Article by Fr. Paul Hansen, C.Ss.R.
They were exciting times and, for me personally, inspirational.
The newly elected Pope John XXIII had asked that Western Europe and North America send missionaries to the Global South, especially Latin America. Religious Orders and Communities responded positively to the degree they could.
Pope John called for a new Vatican Council. It began in 1962 and ended in 1965. The hope, dreams and struggles of men and women of this age were to be taken seriously and a new breeze and breed flowed through the aging institution. In 1967 Pope Paul VI promulgated an Encyclical – Popolorum Progressio (On The Development of Peoples). This writing will probably go down in history as his greatest moment. If you want peace, then work for justice was its main thrust. The Canadian Conference of Catholic Bishops responded in forming Development and Peace.
Pope Paul VI also asked the Religious Orders to renew their Constitutions and Statutes so that they might be in line and reflect the teachings of the Vatican Council and the signs of the times. And so they did.
In 1968 the Latin American Church responded to the Vatican Council with a meeting in Medellin that birthed, reflecting the gospel mandate, a preferential option for the poor. Liberation Theology was born. The tools of social analysis were employed and the conviction arose that all budgets and financial statements were theological documents with a moral imperative. As the encyclical On The Development of Peoples pointed out, the call was to move from less to more human conditions. Poverty was seen to be a scourge. Housing, health, education, participation in governance among others were the call.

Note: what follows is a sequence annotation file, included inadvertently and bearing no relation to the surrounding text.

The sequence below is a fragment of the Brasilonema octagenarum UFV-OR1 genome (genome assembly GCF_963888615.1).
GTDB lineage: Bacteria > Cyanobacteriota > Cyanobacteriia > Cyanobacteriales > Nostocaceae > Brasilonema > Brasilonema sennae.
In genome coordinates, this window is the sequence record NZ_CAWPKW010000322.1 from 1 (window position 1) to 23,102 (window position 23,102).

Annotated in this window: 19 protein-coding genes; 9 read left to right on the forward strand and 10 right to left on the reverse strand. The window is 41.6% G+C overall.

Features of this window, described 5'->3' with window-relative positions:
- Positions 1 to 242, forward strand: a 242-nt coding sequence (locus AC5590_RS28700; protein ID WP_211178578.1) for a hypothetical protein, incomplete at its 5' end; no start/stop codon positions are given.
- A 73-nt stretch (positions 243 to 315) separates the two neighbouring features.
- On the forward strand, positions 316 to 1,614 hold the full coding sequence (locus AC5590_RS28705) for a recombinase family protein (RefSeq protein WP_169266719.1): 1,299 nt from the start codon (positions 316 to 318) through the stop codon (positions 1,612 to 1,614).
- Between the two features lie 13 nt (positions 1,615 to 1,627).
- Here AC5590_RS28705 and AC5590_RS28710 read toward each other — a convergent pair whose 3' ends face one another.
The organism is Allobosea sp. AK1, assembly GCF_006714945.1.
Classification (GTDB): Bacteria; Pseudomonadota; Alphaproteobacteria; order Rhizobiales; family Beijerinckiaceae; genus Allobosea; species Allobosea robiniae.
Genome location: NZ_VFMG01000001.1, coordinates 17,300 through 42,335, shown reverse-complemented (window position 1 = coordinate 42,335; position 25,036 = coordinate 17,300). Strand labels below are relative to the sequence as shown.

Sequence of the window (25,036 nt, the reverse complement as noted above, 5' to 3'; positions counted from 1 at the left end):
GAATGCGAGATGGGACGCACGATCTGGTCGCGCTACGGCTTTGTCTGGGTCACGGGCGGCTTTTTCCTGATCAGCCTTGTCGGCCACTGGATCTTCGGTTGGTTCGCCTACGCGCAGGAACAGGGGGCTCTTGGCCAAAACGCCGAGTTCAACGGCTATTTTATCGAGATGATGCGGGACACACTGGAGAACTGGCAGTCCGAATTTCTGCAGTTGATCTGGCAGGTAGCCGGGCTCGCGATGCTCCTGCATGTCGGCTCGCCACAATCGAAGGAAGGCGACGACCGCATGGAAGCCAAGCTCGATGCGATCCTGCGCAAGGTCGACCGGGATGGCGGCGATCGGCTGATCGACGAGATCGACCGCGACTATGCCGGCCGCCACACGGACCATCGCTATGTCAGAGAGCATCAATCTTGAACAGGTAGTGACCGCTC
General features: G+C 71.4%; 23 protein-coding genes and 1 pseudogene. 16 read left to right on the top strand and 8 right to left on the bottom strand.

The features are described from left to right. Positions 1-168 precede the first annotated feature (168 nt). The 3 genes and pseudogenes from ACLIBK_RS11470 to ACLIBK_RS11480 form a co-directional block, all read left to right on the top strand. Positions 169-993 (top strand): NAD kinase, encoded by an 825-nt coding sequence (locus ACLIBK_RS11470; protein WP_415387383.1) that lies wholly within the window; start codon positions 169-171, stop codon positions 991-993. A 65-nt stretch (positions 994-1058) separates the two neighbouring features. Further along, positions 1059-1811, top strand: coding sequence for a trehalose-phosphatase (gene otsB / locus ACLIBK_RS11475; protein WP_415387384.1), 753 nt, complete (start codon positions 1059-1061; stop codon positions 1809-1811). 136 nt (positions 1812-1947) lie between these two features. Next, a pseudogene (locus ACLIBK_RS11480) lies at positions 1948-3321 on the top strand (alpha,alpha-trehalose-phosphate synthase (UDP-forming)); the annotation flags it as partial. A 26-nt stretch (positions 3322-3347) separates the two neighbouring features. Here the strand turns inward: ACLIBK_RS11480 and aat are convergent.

In the 70’s things began to heat up in Latin America. In 1973 (9/11) Salvador Allende, the democratically elected President of Chile was executed in a coup. Central America was headed toward major upheavals. Missionaries returned to Canada and the U.S. These returning missionaries and others were able to influence the mainline Churches in Canada to develop inter-Church coalitions for justice as it was becoming very clear that many problems in the global south originated in the north.
During this time in Canada, the Canadian Bishops and the Religious Orders were caught up with other Churches in this Gospel imperative to be concerned about the poor, the marginalized and the abandoned. The Bishops wrote excellent social documents. Their Labour Day Statements were prophetic. The Religious Orders took on a prophetic posture in both Church and state.
In Ontario the Canadian Religious Conference founded a Social Action Committee (CRC-O, SAC). Religious communities sent their more progressive members, filled with this prophetic spirit and the vision of the Vatican Council to be members of this effort. So religious like Frances Ryan, Noel O’Neill and Frank Maloney, to name but only three of the many, began to reflect on how as institutions living here in Canada we might respond to the so-called Third World in our midst. Treasurers of the various communities were called in. The Canadian Alternative Investment Cooperative was born. CAIC became an investment vehicle for these founding religious communities to split interest and create a pool of monies so that socially committed projects finding it difficult in securing financing for their action could have resources. In this way, not only individual religious but also religious institutions could use their resources to further a commitment to the poor, the marginal and the most abandoned. One might say – an Institutional Pastoral Gesture. Twenty-eight years later, and although the times have changed, this commitment is still being realized.